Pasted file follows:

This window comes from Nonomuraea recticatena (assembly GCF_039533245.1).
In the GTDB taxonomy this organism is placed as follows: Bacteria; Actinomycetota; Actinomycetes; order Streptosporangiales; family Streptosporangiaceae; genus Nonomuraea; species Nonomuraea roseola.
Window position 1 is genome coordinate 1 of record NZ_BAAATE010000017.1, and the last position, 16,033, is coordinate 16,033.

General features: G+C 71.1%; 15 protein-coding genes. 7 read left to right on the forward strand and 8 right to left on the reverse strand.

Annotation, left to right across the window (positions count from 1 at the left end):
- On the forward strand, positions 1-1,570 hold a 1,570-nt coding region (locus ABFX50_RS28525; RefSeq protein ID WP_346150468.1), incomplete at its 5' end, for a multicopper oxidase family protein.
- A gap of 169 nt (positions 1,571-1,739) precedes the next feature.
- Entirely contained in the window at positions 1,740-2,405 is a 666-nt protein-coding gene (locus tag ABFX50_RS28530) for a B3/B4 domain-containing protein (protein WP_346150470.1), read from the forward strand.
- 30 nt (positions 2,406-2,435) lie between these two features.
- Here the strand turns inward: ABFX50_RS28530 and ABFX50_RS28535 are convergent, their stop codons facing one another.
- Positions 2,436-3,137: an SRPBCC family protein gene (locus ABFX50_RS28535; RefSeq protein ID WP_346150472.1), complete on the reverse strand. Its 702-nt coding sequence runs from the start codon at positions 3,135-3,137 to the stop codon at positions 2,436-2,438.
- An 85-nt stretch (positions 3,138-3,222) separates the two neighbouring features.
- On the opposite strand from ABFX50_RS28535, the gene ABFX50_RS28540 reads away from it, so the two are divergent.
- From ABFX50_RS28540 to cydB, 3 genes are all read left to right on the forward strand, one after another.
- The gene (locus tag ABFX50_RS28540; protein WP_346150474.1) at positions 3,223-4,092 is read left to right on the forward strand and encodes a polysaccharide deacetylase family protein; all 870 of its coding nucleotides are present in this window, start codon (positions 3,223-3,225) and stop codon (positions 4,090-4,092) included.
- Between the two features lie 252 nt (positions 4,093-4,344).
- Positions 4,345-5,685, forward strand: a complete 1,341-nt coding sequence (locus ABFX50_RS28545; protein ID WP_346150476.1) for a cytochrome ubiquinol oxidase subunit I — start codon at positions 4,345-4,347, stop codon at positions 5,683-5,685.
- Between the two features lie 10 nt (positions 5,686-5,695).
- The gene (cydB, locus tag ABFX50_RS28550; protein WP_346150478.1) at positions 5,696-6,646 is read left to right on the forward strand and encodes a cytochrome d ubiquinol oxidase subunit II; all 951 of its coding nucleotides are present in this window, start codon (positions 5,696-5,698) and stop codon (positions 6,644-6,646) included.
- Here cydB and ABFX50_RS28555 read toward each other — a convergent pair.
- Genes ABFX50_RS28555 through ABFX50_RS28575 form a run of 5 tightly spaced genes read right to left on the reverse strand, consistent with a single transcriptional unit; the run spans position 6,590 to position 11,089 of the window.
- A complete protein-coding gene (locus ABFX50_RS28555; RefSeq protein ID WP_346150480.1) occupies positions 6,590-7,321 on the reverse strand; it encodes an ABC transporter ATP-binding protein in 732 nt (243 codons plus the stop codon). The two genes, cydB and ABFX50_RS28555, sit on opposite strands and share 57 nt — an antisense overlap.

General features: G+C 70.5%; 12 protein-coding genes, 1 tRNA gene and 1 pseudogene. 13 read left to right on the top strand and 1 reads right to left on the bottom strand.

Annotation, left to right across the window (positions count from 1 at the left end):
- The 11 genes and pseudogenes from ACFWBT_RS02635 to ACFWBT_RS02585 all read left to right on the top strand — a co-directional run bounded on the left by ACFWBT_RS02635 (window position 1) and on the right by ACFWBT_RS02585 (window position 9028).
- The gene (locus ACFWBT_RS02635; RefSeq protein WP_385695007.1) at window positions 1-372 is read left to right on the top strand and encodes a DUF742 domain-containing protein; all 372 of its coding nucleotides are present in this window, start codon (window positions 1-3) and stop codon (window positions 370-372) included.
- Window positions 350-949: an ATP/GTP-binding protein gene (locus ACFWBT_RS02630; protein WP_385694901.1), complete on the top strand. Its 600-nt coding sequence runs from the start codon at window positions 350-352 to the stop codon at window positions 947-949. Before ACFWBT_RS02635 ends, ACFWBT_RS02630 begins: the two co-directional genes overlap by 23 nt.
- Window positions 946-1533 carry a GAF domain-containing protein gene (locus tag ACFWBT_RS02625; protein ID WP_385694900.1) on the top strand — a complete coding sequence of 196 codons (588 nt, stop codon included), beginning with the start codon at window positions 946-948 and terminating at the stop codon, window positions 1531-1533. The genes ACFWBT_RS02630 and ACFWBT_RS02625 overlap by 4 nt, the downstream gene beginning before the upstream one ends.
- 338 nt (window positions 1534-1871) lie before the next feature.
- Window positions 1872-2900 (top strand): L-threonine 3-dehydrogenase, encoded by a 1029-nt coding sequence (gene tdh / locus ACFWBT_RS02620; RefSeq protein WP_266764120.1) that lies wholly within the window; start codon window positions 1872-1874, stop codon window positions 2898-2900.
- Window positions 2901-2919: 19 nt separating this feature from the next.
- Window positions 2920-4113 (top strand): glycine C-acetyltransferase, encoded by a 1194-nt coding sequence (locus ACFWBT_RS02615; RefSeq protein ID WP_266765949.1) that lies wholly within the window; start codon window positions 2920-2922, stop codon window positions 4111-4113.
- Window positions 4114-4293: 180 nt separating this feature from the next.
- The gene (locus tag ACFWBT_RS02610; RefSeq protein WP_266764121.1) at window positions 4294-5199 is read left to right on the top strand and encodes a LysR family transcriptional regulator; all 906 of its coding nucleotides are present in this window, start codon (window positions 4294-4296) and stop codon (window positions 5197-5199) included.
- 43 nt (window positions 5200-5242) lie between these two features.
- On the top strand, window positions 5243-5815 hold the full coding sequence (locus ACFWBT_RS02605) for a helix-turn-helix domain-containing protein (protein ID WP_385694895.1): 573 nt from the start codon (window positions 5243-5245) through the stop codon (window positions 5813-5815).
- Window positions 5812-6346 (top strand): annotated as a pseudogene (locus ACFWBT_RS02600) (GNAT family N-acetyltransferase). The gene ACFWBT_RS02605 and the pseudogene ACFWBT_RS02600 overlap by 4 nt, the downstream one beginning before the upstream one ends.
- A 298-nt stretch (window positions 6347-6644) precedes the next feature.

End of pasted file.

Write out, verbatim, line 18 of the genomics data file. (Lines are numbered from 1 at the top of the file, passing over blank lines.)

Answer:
- Between the two features lie 10 nt (positions 5,686-5,695).